Video scandals, illegal sex tapes—these have become prolific in our society today. It’s an overwhelming problem we have yet to solve. Case in point: Just recently, K-pop star Jung Joon-young was arrested over sharing sexually explicit videos of women he filmed without their consent. “I am truly sorry. I admit to all charges against me. I will not challenge the charges brought by the investigative agency, and I will humbly accept the court’s decision,” he said. “I bow my head in apology to the women who were victimized by my actions.”
It’s a sad, sad state we’re in. It shows just how serious this issue is. Sharing explicit videos is now considered normal—how effed up is that? And it’s further proof that even the most unexpected people are capable of doing a sinister act like that. Honestly, I wasn’t that shocked when I heard of it. What with the revelations exposed by the #MeToo movement, I think I have already conditioned myself to the fact that devious men are abound in society—and powerful men, well, they have more resources, so to speak.
But I think we’ve officially hit a new low. There’s another scandal going viral. And something I do find shocking is that there are people proudly posting on Facebook and Twitter, saying they have the link to the scandal. And netizens—not even as private messages, mind you—are commenting that they want the link. Some of them are even women. Disgusting.
How do these people wash their hands off the crime and convince themselves what they’re doing is justified? Based on majority of the comments I’ve read, people are saying that the woman shouldn’t have done that in the first place; that if she wants respect, she needs to respect herself first. Okay, let’s get one thing straight: She is NOT the problem. You, the people sharing the video, are. A woman exploring her sexuality doesn’t mean she doesn’t respect herself. But the fact that you are sharing it means without a doubt that you are an asshole. I mean, you treat the woman as if she’s nothing but a piece of meat you can feast on. You don’t even stop to think about how your actions might affect her. Regardless if the person is famous or not (it’s unconfirmed BTW), that doesn’t give anybody the right to treat the video as public property.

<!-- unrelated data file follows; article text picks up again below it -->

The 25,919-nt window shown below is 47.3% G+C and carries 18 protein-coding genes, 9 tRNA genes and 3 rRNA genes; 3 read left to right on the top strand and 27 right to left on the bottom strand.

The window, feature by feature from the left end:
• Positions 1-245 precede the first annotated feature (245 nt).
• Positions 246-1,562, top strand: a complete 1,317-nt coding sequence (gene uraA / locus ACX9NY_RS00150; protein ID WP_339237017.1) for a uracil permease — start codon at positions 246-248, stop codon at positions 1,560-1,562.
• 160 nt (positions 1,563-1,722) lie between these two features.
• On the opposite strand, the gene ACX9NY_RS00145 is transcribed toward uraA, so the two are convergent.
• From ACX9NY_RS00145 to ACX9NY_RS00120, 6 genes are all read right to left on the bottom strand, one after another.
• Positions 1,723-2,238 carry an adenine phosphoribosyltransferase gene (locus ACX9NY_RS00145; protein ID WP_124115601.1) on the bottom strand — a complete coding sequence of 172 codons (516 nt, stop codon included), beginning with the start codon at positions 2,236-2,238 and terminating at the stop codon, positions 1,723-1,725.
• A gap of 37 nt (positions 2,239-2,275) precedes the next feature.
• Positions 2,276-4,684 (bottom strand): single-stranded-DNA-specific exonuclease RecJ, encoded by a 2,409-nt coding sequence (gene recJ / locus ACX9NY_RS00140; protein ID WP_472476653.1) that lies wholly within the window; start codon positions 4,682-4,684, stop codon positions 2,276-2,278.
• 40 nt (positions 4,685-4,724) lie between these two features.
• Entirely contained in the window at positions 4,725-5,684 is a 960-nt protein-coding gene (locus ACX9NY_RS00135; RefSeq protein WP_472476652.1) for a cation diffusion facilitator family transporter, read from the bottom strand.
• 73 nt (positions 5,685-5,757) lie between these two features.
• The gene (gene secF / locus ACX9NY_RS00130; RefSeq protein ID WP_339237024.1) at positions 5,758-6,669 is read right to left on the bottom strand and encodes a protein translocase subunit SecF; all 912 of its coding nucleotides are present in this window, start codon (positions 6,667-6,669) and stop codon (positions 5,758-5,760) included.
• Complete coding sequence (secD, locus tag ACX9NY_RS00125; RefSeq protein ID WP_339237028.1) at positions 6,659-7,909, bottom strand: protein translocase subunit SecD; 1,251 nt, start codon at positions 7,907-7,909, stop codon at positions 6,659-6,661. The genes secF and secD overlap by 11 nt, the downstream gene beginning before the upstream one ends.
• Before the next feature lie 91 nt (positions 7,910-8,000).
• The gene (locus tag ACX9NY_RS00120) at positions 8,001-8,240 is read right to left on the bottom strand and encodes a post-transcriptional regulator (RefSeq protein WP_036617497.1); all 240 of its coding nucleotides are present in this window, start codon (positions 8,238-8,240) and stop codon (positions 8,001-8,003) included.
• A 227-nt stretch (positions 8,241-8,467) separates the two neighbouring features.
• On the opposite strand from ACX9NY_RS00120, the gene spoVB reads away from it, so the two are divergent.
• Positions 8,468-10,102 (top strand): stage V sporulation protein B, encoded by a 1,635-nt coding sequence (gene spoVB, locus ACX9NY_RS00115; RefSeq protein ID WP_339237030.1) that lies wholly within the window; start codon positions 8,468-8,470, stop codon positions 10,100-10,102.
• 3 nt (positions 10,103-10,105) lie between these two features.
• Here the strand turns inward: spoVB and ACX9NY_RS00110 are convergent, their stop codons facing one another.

Also, this problem is obviously a sexist one. In the K-Pop scandal for instance, despite the men admitting to the crime, people still somehow found a way to shame the women. Meanwhile, with this new scandal, people are basically slut-shaming the woman too. Which is rich, because I remember, a man she’s involved with also had a similar scandal in the past. And when that happened, I don’t recall anyone telling him he doesn’t respect himself. In fact, people accused him of using that to boost his career. Because apparently, for men, that kind of video can improve their marketability. But to a woman, it could be the end of her. The whole thing is honestly so effed up.
Luckily, there are a lot of netizens defending the woman. They were pointing out how a lot of those asking for the links are hypocrites because most probably, they are the ones demanding for death penalty for rapists, as they recognize that sexual assault is a horrendous crime. Of course, that and this are different things. But they fail to realize that sharing videos without the owner’s consent is a form of is sexual harassment too. And the women asking for links, I would imagine they demand respect too. But they can’t even give a sister the respect she deserves.
Also, I would just like to say: To people who are saying that it wasn’t really this woman, but another, whose photos you are also posting to compare and convince others—please stop. The issue here is not the identity but the act of sharing a video without the owner’s consent. What you’re doing is just placing the “slut-shaming” to someone else.
As for the one who uploaded the video: I hope you realize what you did is a crime, and I hope you get what’s coming for you. To the woman involved, please know that you can file charges. And to those who demand on seeing the video—especially the women, well. I hope something similar doesn’t happen to you.